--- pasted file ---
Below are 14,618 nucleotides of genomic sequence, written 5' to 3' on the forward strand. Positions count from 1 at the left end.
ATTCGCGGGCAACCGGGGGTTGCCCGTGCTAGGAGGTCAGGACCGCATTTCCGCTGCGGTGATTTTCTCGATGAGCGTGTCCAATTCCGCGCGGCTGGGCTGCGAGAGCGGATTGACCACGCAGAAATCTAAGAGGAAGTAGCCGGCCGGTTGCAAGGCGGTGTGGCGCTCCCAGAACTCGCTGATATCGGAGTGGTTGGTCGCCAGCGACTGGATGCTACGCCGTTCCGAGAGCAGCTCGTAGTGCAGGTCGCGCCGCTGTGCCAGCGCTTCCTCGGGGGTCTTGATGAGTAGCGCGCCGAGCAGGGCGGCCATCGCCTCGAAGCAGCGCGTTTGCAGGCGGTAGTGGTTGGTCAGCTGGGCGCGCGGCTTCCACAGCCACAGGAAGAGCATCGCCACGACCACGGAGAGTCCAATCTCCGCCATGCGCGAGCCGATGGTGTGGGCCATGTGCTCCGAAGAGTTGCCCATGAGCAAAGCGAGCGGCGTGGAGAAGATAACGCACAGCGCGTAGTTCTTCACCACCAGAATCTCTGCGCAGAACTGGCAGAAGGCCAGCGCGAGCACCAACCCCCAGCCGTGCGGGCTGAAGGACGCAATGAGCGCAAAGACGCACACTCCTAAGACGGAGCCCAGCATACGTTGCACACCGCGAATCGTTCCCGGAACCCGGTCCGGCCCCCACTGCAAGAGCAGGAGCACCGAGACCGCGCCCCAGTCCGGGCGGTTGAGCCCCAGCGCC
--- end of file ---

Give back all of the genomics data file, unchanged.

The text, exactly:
Below are 14,618 nucleotides of genomic sequence, written 5' to 3' on the forward strand. Positions count from 1 at the left end.
ATTCGCGGGCAACCGGGGGTTGCCCGTGCTAGGAGGTCAGGACCGCATTTCCGCTGCGGTGATTTTCTCGATGAGCGTGTCCAATTCCGCGCGGCTGGGCTGCGAGAGCGGATTGACCACGCAGAAATCTAAGAGGAAGTAGCCGGCCGGTTGCAAGGCGGTGTGGCGCTCCCAGAACTCGCTGATATCGGAGTGGTTGGTCGCCAGCGACTGGATGCTACGCCGTTCCGAGAGCAGCTCGTAGTGCAGGTCGCGCCGCTGTGCCAGCGCTTCCTCGGGGGTCTTGATGAGTAGCGCGCCGAGCAGGGCGGCCATCGCCTCGAAGCAGCGCGTTTGCAGGCGGTAGTGGTTGGTCAGCTGGGCGCGCGGCTTCCACAGCCACAGGAAGAGCATCGCCACGACCACGGAGAGTCCAATCTCCGCCATGCGCGAGCCGATGGTGTGGGCCATGTGCTCCGAAGAGTTGCCCATGAGCAAAGCGAGCGGCGTGGAGAAGATAACGCACAGCGCGTAGTTCTTCACCACCAGAATCTCTGCGCAGAACTGGCAGAAGGCCAGCGCGAGCACCAACCCCCAGCCGTGCGGGCTGAAGGACGCAATGAGCGCAAAGACGCACACTCCTAAGACGGAGCCCAGCATACGTTGCACACCGCGAATCGTTCCCGGAACCCGGTCCGGCCCCCACTGCAAGAGCAGGAGCACCGAGACCGCGCCCCAGTCCGGGCGGTTGAGCCCCAGCGCC